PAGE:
There are some weaknesses, of course: he can get lazy on defense and is turnover-prone. He needs to improve his ball handling as well. He can get indolent when going for rebounds.
But the best part about the kid? He’s competitive and has the nerves of steel.
“No, I never had respect to anybody on a basketball court,” Hezonja was quoted telling Sportando. “I heard about, ‘If they smell bood, you get eaten.’ I’m not like that. I don’t care. Whether it’s a veteran or a young player standing in front of me I always have the same goal: I want to run over everybody.”
He certainly did that during the summer league:
“He’s a great guy,” Oladipo was quoted saying about Hezonja. “He’s right next to me in the locker room. You can just tell he has great energy. But when it comes to the court, he’s all about winning, and that’s perfect. We need that.”
3. Can Oladipo be the one to make that leap?
One of the comparisons made to Oladipo out of Indiana University was to a young Dwyane Wade. For argument’s sake, let’s compare the two’s statistics.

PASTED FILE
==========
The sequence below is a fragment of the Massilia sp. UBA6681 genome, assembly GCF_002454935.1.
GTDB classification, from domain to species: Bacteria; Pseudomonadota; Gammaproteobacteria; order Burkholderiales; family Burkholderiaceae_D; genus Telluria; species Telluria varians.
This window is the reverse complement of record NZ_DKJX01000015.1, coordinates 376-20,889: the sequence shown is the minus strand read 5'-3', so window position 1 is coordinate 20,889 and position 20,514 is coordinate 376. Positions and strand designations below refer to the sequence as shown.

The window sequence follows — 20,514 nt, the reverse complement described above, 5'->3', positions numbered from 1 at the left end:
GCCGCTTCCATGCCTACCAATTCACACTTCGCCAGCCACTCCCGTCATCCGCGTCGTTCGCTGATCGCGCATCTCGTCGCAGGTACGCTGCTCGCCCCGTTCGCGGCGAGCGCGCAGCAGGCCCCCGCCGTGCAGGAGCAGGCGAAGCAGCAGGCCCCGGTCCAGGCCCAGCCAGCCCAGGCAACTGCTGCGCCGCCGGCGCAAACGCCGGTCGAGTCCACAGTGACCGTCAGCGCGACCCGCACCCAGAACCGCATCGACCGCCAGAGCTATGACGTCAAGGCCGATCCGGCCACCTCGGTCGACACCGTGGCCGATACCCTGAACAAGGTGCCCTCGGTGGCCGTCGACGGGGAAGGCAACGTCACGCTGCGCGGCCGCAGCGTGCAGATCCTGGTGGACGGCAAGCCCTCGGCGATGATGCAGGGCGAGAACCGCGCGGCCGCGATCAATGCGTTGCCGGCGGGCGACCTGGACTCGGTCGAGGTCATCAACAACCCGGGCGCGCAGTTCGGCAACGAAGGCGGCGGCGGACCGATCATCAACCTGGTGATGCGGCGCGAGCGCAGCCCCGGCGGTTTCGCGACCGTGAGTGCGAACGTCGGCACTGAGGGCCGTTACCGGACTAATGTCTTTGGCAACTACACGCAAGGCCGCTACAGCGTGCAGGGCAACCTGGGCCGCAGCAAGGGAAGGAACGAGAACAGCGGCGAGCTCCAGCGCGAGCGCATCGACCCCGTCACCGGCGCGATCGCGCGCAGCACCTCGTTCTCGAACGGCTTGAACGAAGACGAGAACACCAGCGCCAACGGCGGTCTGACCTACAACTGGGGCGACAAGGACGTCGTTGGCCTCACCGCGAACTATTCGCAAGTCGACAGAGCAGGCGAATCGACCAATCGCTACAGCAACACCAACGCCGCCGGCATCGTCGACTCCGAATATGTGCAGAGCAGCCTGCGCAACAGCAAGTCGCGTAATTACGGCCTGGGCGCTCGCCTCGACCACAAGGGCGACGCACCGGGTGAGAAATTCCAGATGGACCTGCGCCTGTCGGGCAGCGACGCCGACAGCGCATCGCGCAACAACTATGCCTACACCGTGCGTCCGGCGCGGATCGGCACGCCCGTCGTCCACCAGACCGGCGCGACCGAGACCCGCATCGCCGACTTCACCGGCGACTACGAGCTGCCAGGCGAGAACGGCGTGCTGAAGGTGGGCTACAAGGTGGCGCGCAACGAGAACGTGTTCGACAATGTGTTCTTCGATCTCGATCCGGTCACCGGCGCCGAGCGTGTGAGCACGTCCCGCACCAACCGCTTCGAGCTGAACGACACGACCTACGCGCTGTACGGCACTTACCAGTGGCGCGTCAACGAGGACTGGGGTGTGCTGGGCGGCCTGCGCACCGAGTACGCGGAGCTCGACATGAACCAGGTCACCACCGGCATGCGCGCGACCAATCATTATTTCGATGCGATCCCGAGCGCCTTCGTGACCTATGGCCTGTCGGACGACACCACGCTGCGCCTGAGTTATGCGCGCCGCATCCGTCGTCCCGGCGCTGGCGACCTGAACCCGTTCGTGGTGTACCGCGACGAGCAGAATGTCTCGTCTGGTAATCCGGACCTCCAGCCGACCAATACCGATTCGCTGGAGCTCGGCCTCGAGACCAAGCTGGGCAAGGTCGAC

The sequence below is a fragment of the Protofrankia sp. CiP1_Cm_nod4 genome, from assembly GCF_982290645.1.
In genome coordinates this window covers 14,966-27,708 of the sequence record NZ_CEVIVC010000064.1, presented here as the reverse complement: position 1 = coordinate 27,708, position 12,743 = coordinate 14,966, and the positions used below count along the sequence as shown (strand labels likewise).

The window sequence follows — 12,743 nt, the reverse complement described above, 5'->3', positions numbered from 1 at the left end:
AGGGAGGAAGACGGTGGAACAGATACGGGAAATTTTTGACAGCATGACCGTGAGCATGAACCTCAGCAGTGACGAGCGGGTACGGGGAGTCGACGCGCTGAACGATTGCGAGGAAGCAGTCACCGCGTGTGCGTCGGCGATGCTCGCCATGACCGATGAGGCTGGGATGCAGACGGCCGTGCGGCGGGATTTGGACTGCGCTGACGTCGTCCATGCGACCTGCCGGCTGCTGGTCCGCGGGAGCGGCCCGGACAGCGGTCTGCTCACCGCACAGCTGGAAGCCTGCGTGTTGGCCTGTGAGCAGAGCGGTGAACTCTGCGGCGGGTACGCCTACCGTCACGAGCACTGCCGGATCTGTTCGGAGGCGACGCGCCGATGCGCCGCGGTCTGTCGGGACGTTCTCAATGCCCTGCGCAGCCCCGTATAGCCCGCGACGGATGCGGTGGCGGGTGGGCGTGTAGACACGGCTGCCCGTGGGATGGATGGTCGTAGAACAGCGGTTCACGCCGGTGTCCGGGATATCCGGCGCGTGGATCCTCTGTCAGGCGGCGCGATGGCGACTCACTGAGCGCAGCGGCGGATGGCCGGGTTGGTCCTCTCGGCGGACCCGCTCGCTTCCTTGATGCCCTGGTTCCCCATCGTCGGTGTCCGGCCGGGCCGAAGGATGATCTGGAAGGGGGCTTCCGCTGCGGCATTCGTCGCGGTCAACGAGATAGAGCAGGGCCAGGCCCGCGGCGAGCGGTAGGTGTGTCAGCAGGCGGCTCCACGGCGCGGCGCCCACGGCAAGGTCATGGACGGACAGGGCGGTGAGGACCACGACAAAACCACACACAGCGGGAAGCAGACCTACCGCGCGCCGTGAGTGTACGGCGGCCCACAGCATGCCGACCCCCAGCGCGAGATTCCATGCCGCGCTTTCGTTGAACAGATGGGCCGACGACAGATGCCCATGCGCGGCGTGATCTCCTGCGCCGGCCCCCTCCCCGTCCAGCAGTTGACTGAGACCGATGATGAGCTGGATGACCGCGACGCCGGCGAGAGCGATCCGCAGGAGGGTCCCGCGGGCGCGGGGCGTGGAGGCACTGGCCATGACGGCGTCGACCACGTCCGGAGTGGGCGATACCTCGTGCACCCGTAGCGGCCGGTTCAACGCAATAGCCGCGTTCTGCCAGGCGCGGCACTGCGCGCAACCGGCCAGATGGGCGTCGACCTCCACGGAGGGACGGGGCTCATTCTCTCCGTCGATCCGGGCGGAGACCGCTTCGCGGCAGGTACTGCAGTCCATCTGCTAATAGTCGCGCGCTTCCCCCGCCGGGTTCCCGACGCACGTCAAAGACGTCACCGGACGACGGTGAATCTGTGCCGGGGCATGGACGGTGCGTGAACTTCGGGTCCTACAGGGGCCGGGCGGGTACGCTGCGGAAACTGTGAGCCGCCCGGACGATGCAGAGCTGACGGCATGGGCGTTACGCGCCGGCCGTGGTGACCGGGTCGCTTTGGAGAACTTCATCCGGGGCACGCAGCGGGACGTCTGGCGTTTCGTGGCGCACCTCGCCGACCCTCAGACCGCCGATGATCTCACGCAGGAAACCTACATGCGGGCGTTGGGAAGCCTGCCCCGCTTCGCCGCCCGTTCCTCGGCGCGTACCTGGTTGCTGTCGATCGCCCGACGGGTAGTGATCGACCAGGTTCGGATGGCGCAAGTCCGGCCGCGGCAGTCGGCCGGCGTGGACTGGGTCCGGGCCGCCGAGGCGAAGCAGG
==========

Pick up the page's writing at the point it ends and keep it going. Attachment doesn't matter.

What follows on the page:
Year one: 13.8 PPG, 4.1 RPG, 4.1 APG, 1.6 SPG, 0.5 BPG, 3.2 turnovers per game, 42% FG, 33% 3PT FG, 78% FT
Year two: 17.9 PPG, 4.2 RPG, 4.1 APG, 1.7 SPG, 0.3 BPG, 2.8 turnovers per game, 44% FG, 34% 3PT FG, 82% FT
Year 3: to be determined.
Year one: 16.2 PPG, 4.0 RPG, 4.5 APG, 1.4 SPG, 0.6 BPG, 3.2 turnovers per game, 47% FG, 30% 3PT FG, 75% FT
Year two: 24.1 PPG, 5.2 RPG, 6.8 APG, 1.6 SPG, 1.1 BPG, 4.2 turnovers per game, 48% FG, 29% 3PT FG, 76% FT
Year 3: 27.2 PPG, 5.7 RPG, 6.7 APG, 1.9 SPG, 0.8 BPG, 3.6 turnovers per game, 49% FG, 17% 3PT FG, 78% FT
You can look at these two ways. First, it’s just that Oladipo doesn’t deserve to be in the same ball park as early-career Wade. Or second, the Magic star just hasn’t made that leap yet.
Oladipo is already a much superior 3-point shooter than Wade was and is, so that should help him a lot in the modern NBA. Both stand at 6-foot-4 and display the same athletic prowess in the early stages of their careers. Oladipo is already as talented a defender as Wade was early on. So, why can’t Oladipo have the same Hall-of-Fame bound career Wade is enjoying?
That question can be answered this season, and if Oladipo does show serious improvement over the next few months, it will greatly benefit the Magic as they aim to make the playoffs.